The national government is not importing maize at the moment, Agriculture Cabinet Secretary Peter Munya has assured farmers.
Mr Munya said that there is no cause for alarm over the availability of food in the country.
Speaking to journalists on Saturday in Monti village in the outskirts of Lodwar town when he assessed efforts to control desert locusts in Turkana County, the CS said that despite the food situation in the country, the recent rains boosted crops and pasture regeneration in the worst hit counties.
Mr Munya affirmed that private maize traders are the only ones allowed to import the maize.
“The traders have been restricted to import certain determined quantities needed to fill the gap of what the country needs before the next harvest,” Mr Munya said.
But he said that miller’s and producers in the sector should not use the Covid-19 pandemic to exploit consumers.
“The State has been monitoring prices of all the essentials commodities to make sure that prices don’t go beyond what a consumer can afford and also don’t go below what producers require for a living,” Mr Munya said.
He warned counties against creating a food shortage through illegal revenue collection strategies.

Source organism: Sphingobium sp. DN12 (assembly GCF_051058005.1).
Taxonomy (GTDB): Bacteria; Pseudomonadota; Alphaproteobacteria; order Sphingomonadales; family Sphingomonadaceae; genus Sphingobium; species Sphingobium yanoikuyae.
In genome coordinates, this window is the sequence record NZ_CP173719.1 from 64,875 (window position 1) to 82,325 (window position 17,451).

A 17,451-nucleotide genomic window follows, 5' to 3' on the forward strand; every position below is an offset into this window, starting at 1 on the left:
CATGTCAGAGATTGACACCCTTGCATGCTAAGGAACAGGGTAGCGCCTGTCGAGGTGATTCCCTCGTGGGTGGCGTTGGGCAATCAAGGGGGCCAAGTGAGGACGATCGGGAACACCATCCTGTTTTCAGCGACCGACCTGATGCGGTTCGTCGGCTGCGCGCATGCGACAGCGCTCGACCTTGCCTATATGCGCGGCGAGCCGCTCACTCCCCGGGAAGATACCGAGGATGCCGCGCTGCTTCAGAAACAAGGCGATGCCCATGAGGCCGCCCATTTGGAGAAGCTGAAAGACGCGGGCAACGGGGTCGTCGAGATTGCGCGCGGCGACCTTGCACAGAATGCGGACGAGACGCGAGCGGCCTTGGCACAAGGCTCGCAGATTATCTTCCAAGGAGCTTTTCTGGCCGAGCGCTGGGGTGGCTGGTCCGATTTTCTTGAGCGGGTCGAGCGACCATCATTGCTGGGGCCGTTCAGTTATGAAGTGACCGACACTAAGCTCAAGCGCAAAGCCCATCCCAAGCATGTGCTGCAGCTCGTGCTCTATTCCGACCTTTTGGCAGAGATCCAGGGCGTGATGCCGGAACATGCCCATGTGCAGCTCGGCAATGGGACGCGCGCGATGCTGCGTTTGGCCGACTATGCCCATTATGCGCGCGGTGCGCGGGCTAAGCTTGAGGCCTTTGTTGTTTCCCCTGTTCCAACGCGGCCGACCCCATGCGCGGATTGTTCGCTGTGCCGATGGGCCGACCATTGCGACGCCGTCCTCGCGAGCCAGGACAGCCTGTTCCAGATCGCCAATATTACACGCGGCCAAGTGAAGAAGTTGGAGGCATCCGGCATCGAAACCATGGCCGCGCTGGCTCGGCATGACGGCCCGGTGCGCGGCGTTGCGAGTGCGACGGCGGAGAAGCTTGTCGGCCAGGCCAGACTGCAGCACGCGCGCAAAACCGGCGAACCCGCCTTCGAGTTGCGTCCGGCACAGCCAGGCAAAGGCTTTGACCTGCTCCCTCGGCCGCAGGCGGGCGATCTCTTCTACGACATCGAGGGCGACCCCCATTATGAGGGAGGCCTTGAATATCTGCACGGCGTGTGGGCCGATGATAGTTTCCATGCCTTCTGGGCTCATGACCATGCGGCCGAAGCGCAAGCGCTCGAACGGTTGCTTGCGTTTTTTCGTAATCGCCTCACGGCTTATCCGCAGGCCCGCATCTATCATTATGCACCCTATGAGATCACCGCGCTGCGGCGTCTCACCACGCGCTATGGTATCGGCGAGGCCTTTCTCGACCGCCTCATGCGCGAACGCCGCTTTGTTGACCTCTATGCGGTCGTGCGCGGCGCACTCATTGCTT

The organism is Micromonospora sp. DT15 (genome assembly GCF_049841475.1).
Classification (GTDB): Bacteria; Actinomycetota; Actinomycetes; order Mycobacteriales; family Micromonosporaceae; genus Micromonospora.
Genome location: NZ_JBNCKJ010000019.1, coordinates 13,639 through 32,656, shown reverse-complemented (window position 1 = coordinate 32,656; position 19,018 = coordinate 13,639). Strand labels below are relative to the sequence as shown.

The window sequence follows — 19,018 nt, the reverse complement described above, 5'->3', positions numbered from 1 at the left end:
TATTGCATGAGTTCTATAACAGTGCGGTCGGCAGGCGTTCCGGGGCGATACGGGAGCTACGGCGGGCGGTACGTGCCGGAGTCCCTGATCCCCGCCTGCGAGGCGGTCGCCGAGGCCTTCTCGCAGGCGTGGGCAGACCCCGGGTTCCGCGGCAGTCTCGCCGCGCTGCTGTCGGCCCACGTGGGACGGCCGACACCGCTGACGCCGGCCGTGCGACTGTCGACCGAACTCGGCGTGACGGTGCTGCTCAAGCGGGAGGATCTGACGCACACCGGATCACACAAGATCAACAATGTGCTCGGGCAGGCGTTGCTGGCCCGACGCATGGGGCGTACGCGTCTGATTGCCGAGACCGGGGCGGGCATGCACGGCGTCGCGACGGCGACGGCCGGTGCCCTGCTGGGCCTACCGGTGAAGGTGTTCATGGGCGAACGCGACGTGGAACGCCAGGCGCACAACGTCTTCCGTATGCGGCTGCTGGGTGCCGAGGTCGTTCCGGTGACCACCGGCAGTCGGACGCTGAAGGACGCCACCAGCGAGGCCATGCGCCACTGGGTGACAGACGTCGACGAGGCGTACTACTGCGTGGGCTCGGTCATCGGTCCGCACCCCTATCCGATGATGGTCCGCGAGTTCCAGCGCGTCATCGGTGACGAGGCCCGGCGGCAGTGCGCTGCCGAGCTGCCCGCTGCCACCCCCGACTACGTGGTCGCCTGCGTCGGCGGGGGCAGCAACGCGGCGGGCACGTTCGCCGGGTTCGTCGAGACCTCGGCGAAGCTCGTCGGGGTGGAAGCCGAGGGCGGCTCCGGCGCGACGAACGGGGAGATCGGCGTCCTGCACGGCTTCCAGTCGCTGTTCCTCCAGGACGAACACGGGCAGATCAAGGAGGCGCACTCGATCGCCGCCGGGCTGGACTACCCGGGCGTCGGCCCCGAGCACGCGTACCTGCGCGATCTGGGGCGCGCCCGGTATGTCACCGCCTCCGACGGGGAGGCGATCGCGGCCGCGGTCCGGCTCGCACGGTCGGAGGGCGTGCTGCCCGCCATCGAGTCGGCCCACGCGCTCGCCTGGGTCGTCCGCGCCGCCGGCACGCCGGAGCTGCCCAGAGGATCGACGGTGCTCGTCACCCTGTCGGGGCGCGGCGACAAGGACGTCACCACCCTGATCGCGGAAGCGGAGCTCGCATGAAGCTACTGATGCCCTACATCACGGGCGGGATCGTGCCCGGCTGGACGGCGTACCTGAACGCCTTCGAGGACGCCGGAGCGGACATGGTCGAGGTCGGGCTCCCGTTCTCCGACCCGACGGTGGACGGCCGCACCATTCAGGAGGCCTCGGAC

He urged the Council of Governors, through Tharaka-Nthi Governor Muthomi Njuki who heads the Agriculture committee, to boost availability of food in the country by eliminating illegal cess fees on farm produce.
He noted that some roadblocks erected in counties are charging cess fees on commodities on transit.
“You charge cess on produce from your county and produce from other counties that are accessing your county. You don’t charge cess on commodities or produce that is on transit.” He said.
He said that the situation is resulting to high prices and huge losses from delays while produce is on transit.
He assured Turkana, Laikipia, Samburu and Marsabit counties, which are still battling with the locusts’ invasion that National Youth Service officers are being deployed to conduct ground spraying of nymphs before they grow into large swarms and destroy more crops and pasture.
He said the Kenya Red Cross Society is assessing damages caused by the destructive insects across 27 counties.
“When we get the report, the Sh4 billion [from] World Bank will be spent on restoration of livelihoods in the affected areas.
“The funds will also be spent in acquiring more equipment, chemicals and manpower when need arises in counties that are still hit by the locusts,” said the Agriculture CS.